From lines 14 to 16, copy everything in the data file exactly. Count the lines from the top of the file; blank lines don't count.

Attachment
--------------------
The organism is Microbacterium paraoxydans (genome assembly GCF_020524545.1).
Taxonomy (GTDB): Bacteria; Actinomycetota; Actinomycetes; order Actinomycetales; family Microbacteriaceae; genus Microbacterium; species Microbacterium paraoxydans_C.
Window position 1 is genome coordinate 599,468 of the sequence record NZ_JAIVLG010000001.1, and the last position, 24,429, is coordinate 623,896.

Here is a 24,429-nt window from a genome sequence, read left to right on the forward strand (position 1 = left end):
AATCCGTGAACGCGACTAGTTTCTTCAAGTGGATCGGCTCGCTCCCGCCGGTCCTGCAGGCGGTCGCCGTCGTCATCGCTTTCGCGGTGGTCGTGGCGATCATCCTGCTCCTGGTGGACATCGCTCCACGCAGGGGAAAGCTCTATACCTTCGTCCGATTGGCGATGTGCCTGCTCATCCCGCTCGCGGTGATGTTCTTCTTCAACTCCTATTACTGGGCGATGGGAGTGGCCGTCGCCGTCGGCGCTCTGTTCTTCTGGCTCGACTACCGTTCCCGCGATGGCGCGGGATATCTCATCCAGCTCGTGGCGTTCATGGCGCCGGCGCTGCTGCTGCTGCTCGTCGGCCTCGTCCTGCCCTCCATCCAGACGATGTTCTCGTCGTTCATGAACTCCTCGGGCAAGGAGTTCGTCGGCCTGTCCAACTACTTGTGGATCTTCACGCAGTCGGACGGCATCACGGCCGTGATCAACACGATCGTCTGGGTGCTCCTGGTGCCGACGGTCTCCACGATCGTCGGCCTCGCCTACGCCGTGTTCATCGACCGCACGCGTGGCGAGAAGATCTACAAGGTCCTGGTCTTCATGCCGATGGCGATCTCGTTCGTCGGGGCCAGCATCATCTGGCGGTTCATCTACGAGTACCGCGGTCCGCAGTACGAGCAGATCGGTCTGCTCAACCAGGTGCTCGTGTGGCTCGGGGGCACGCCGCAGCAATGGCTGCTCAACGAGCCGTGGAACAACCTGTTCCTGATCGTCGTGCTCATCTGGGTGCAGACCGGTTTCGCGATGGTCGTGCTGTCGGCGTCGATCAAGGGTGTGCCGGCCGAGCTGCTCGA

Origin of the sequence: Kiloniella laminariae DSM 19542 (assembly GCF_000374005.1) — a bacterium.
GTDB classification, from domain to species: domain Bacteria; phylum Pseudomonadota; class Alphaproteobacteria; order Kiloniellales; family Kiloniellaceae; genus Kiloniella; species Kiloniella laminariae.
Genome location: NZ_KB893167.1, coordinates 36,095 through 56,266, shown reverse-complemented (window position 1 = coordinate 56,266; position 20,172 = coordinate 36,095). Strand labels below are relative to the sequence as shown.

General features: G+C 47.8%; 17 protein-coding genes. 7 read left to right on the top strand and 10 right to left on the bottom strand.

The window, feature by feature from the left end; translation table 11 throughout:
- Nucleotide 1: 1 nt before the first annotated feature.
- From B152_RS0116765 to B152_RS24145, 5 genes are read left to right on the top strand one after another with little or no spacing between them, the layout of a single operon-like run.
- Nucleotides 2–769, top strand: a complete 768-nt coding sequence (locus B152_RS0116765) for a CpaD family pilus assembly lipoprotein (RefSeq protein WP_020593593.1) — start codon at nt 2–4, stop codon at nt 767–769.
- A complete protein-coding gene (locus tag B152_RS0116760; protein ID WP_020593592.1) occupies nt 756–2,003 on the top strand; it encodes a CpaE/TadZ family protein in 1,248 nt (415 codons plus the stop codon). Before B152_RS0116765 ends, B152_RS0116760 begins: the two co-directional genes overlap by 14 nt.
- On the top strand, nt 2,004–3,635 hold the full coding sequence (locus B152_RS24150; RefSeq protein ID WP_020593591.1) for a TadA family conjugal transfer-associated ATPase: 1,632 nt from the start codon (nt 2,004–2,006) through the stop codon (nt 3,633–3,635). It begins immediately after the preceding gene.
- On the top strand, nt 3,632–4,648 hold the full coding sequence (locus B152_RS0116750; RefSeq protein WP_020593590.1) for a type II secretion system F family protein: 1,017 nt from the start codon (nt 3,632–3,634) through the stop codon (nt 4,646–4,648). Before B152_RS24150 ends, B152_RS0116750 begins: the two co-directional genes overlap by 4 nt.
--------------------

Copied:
- A complete protein-coding gene (locus tag B152_RS0116760; protein ID WP_020593592.1) occupies nt 756–2,003 on the top strand; it encodes a CpaE/TadZ family protein in 1,248 nt (415 codons plus the stop codon). Before B152_RS0116765 ends, B152_RS0116760 begins: the two co-directional genes overlap by 14 nt.
- On the top strand, nt 2,004–3,635 hold the full coding sequence (locus B152_RS24150; RefSeq protein ID WP_020593591.1) for a TadA family conjugal transfer-associated ATPase: 1,632 nt from the start codon (nt 2,004–2,006) through the stop codon (nt 3,633–3,635). It begins immediately after the preceding gene.
- On the top strand, nt 3,632–4,648 hold the full coding sequence (locus B152_RS0116750; RefSeq protein WP_020593590.1) for a type II secretion system F family protein: 1,017 nt from the start codon (nt 3,632–3,634) through the stop codon (nt 4,646–4,648). Before B152_RS24150 ends, B152_RS0116750 begins: the two co-directional genes overlap by 4 nt.